With the base rate, the Capital Lender sets an interest rate that is used to control monetary policy. The key interest rate defines the conditions under which the banks can borrow money from the central bank. The level of the key interest rate then also determines the interest rate that the banks charge when they pass on loans to consumers and the interest rate that they pay when customers invest money. The Capital Lender’s aim is to keep the inflation rate as low as possible and to keep prices stable. The price increases should be limited to less than two percent if possible. The Capital Lender sets, so to speak, the price at which the money can be bought. The banks then offer the money to their customers in the form of loans with a corresponding premium.
Why are interest rates increasing?
In the event of an interest rate hike, as in the last one in July 2008 by 0.25 basis points, the banks then pass on the increased interest to customers. Interest rates for the overdraft facility are increasing, interest rates for consumer loans are increasing and building money is also becoming more expensive. At the same time, saving is rewarded, and interest rates on savings such as overnight money rise. Theoretically, this means that fewer loans are taken out and more is saved because this is more attractive. If less is consumed, demand for consumer goods and services will decrease and manufacturers will be forced to change their pricing policies. Share prices fall and bond yields rise, resulting in a decrease in the money of shareholders and mutual funds.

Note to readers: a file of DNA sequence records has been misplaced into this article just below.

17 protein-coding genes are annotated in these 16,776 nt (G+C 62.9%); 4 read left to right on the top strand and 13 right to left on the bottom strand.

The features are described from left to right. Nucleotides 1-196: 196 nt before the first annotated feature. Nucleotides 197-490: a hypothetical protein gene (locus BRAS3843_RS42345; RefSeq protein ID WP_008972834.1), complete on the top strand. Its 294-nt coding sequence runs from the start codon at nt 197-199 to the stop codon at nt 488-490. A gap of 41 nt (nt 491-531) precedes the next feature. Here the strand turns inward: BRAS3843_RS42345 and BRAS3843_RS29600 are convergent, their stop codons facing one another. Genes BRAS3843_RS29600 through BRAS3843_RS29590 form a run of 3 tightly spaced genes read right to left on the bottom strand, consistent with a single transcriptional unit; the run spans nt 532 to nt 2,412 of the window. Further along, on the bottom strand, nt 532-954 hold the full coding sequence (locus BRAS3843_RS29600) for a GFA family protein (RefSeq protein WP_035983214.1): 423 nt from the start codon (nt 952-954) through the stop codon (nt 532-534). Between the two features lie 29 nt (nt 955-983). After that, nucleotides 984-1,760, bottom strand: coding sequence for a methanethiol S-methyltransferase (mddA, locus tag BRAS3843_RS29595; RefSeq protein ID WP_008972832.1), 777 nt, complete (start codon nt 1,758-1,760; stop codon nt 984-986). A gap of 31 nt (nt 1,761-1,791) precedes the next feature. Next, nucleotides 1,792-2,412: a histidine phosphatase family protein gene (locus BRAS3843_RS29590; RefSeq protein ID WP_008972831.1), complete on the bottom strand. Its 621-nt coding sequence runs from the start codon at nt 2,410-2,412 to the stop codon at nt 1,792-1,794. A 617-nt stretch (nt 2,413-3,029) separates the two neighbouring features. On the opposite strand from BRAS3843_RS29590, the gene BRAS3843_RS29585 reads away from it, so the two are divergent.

As a result, consumption is restricted. For example, the increase in key interest rates can somewhat restrict demand and inflation can be dampened. Even the export is reduced. The interest rate increase leads to an increase in the value of the euro, goods from Europe become more expensive abroad, imports become cheaper. This also slows down the pressure on prices. The increase in key interest rates has an impact on the labor market, and the demand for workers is falling. The key interest rate is therefore of great economic importance, the extent of which many consumers are not familiar with in detail. Interest rate increases are positive for savers, especially in the area of overnight money, because the higher interest rates are passed on at short notice.
Why can’t fixed interest rates?
The increase in interest rates for the overdraft facility is immediately noticeable for the consumer. If you take out a construction loan in high-interest phases, you shouldn’t fix the fixed interest rate for too long and focus on lower interest rates. It remains to be seen whether the Capital Lender will achieve its goal with the last rate hike. If the Capital Lender lowers the key interest rate and the market is in a low-interest phase, long fixed-interest periods are more advantageous for home loans. This has a rather negative impact on savers. However, it cannot be assumed that a rate cut would immediately lead to a drastic cut in interest rates on overnight money, as the banks would quickly lose their customers again.